21
Nov 10

Advertising on the Tube map

Compare the evolution of the London Underground map. From the original schematic map:

to today’s map (photo I took in 2008):

This is a great example of really poor interruption marketing. This map serves an important function. Is this really an appropriate place for IKEA to try and boost brand awareness?

(For a fantastic overview of the evolution of the Tube map, see this site)


15
Nov 10

Kik and creating a sense of place

You can walk into any bar on any street and immediately make conclusions about whether it is for you. How bright or dark is it? How clean or dirty is it? What’s on tap, Budweiser or India Pale Ale? What’s on the walls? Who is in there? What age are they? What are they wearing? The list goes on. These are some of the things that make up an environment, and they give us signals about whether this place is for us.

One of the most important things when designing online social experiences is to consider how the product decisions you make contribute to the “feel” of the place you have built.

Take the example of Kik, which has seen impressive growth since launch by anyone’s standard. When signing-up, Kik aggresively went through your contacts, picked out people already on Kik you may have communicated with at some point in the past, and put those people right in your Inbox as suggestions. Putting aside the glaring lack of informed consent (that’s a post for another day), it seemed like Kik was trying to help get you started by connecting you with people you may know.

However, my experience with Kik was that I could only recognise about half those people. And as the suggestions have continued coming in, I’m starting to recognize none of them. Having people I don’t recognize as a suggested connection gives Kik a certain atmosphere, shaping the environment. It’s less like dinner at a friend’s place, and more like the anonymity in a sweaty heaving nightclub. This is a place where it’s encouraged for strangers to connect.

This aggressive suggestion system may have fueled the impressive Kik growth, but it has also determined the Kik environment. It’s the wallpaper, the choice of furniture, and what’s on the menu. And looking through the comments on the Android App download page gives you a sense of that environment:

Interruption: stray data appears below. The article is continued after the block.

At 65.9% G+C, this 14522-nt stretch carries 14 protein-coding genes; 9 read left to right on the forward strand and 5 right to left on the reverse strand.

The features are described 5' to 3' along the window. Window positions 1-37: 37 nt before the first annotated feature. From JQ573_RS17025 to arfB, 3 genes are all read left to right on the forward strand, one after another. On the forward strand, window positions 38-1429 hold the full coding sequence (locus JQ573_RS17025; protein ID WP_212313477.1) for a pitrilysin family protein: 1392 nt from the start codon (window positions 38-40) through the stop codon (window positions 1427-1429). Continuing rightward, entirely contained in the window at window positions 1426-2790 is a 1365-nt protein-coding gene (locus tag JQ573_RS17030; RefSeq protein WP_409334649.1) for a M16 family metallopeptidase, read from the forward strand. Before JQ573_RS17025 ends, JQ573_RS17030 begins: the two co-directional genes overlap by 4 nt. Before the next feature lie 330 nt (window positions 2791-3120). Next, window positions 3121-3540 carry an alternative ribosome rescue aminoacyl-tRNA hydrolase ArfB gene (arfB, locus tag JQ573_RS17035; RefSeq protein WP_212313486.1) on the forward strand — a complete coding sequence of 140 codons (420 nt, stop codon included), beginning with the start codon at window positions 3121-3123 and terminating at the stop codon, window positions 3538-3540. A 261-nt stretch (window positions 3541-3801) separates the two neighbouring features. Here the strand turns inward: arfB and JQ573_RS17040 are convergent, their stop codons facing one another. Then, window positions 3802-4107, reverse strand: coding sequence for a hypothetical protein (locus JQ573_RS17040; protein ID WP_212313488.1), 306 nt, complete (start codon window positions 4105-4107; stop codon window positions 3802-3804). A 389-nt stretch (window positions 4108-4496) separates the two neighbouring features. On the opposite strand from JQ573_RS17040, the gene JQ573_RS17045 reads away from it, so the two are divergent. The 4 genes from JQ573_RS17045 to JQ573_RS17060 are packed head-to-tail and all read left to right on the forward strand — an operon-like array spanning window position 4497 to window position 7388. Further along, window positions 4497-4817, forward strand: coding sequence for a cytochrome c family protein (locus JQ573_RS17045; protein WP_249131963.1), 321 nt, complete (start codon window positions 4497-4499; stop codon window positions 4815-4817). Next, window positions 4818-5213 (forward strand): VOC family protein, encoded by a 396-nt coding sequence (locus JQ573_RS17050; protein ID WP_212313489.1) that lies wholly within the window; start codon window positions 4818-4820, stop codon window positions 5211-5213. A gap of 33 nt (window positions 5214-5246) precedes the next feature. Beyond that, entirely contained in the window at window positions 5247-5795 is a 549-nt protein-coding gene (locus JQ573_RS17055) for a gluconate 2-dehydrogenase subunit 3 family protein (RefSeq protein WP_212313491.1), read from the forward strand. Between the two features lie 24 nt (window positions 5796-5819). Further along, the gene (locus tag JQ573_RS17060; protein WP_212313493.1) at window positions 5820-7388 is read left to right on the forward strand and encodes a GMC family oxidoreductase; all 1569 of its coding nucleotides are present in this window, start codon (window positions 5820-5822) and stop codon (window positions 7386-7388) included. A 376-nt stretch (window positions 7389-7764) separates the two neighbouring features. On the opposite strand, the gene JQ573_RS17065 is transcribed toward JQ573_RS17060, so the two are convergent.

If Kik is a place for strangers to give their vital statistics, how could it possibly be a place for connecting with your closest friends? Watch this space to see how Kik evolves, and think carefully about the decisions you are making, and how they are shaping your products environment.


07
Nov 10

Some UX related books I love and return to

Recently, I’ve had a bunch of people ask me for book recommendations – usually what UX books I rate highly and re-read or return to for information. So here’s a list of a few that not everyone might have come across, and why I find them particularly useful. They are not all UX books, but all are relevant to people working in UX.

It’s not how good you are, it’s how good you want to be Paul Arden
This is possibly my favourite book. Anytime I need inspiration or to re-energise, I read this.

A technique for producing ideas James Young
I hate the myth that ideas suddenly appear in a moment of inspiration. Great ideas take time and hard work. This book outlines a process that is close to my own experience of where great ideas come from.

Made to stick Chip Heath and Dan Heath
Most of us have heard of or read this, but their framework is as useful as any I’ve come across for structuring good storytelling.

The myths of innovations Scott Berkun
Related to James Young’s book, I’ve found this a great book to recommend to people who lack a strong understanding of the creative process.

Groundswell Charlene Li and Josh Bernoff
There are many books on the social web, many of which I don’t find particularly useful. Any time anyone asks me for a primer on the social web or social media, and how it is changing business, I point them to Groundswell.

On intelligence Jeff Hawkins
I often read books and articles that help me understand how the human brain works. Working on the assumption that the theories in the book are well founded (some argue that they’re not), this book provides a cognitive model that is simple to understand, and practical to apply to they way you design things.

The top four books are related to coming up with great ideas that have substance, and selling those ideas to others in a way that gives them sustainable momentum. Many of the best ideas die because we didn’t have the persistence to see them through, which makes getting deep stakeholder buy-in from the outset a critical part of our jobs.

What other books would you add to this list? Let us know in the comments!